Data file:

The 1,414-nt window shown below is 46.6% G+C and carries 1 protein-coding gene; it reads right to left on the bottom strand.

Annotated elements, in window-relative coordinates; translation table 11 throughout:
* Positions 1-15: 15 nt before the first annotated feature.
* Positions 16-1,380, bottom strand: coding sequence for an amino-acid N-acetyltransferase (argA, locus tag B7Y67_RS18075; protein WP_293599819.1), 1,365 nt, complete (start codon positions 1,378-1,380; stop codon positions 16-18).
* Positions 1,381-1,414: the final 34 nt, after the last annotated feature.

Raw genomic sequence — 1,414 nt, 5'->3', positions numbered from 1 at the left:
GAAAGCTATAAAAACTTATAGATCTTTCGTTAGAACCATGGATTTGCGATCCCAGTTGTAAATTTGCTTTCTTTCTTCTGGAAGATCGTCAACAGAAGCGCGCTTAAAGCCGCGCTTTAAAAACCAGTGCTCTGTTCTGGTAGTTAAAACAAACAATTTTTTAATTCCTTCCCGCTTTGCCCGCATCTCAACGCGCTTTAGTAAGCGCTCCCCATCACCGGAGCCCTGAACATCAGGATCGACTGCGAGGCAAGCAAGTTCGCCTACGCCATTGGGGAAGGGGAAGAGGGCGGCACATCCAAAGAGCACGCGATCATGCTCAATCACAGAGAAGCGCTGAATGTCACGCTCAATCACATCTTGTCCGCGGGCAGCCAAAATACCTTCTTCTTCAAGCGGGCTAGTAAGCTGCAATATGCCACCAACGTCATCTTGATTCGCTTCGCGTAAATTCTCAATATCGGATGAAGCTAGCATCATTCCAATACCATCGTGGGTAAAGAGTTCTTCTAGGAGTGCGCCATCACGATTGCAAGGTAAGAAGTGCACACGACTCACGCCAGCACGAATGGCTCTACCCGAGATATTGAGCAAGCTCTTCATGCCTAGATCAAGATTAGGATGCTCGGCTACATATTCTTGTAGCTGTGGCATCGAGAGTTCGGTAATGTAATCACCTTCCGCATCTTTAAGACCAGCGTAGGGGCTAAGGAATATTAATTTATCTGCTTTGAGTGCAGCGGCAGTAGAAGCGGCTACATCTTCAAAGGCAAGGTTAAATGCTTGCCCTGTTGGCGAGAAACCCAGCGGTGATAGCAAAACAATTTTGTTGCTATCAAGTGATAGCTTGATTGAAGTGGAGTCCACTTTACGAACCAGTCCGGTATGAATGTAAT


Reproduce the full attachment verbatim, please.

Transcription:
The 1,414-nt window shown below is 46.6% G+C and carries 1 protein-coding gene; it reads right to left on the bottom strand.

Annotated elements, in window-relative coordinates; translation table 11 throughout:
* Positions 1-15: 15 nt before the first annotated feature.
* Positions 16-1,380, bottom strand: coding sequence for an amino-acid N-acetyltransferase (argA, locus tag B7Y67_RS18075; protein WP_293599819.1), 1,365 nt, complete (start codon positions 1,378-1,380; stop codon positions 16-18).
* Positions 1,381-1,414: the final 34 nt, after the last annotated feature.

Raw genomic sequence — 1,414 nt, 5'->3', positions numbered from 1 at the left:
GAAAGCTATAAAAACTTATAGATCTTTCGTTAGAACCATGGATTTGCGATCCCAGTTGTAAATTTGCTTTCTTTCTTCTGGAAGATCGTCAACAGAAGCGCGCTTAAAGCCGCGCTTTAAAAACCAGTGCTCTGTTCTGGTAGTTAAAACAAACAATTTTTTAATTCCTTCCCGCTTTGCCCGCATCTCAACGCGCTTTAGTAAGCGCTCCCCATCACCGGAGCCCTGAACATCAGGATCGACTGCGAGGCAAGCAAGTTCGCCTACGCCATTGGGGAAGGGGAAGAGGGCGGCACATCCAAAGAGCACGCGATCATGCTCAATCACAGAGAAGCGCTGAATGTCACGCTCAATCACATCTTGTCCGCGGGCAGCCAAAATACCTTCTTCTTCAAGCGGGCTAGTAAGCTGCAATATGCCACCAACGTCATCTTGATTCGCTTCGCGTAAATTCTCAATATCGGATGAAGCTAGCATCATTCCAATACCATCGTGGGTAAAGAGTTCTTCTAGGAGTGCGCCATCACGATTGCAAGGTAAGAAGTGCACACGACTCACGCCAGCACGAATGGCTCTACCCGAGATATTGAGCAAGCTCTTCATGCCTAGATCAAGATTAGGATGCTCGGCTACATATTCTTGTAGCTGTGGCATCGAGAGTTCGGTAATGTAATCACCTTCCGCATCTTTAAGACCAGCGTAGGGGCTAAGGAATATTAATTTATCTGCTTTGAGTGCAGCGGCAGTAGAAGCGGCTACATCTTCAAAGGCAAGGTTAAATGCTTGCCCTGTTGGCGAGAAACCCAGCGGTGATAGCAAAACAATTTTGTTGCTATCAAGTGATAGCTTGATTGAAGTGGAGTCCACTTTACGAACCAGTCCGGTATGAATGTAAT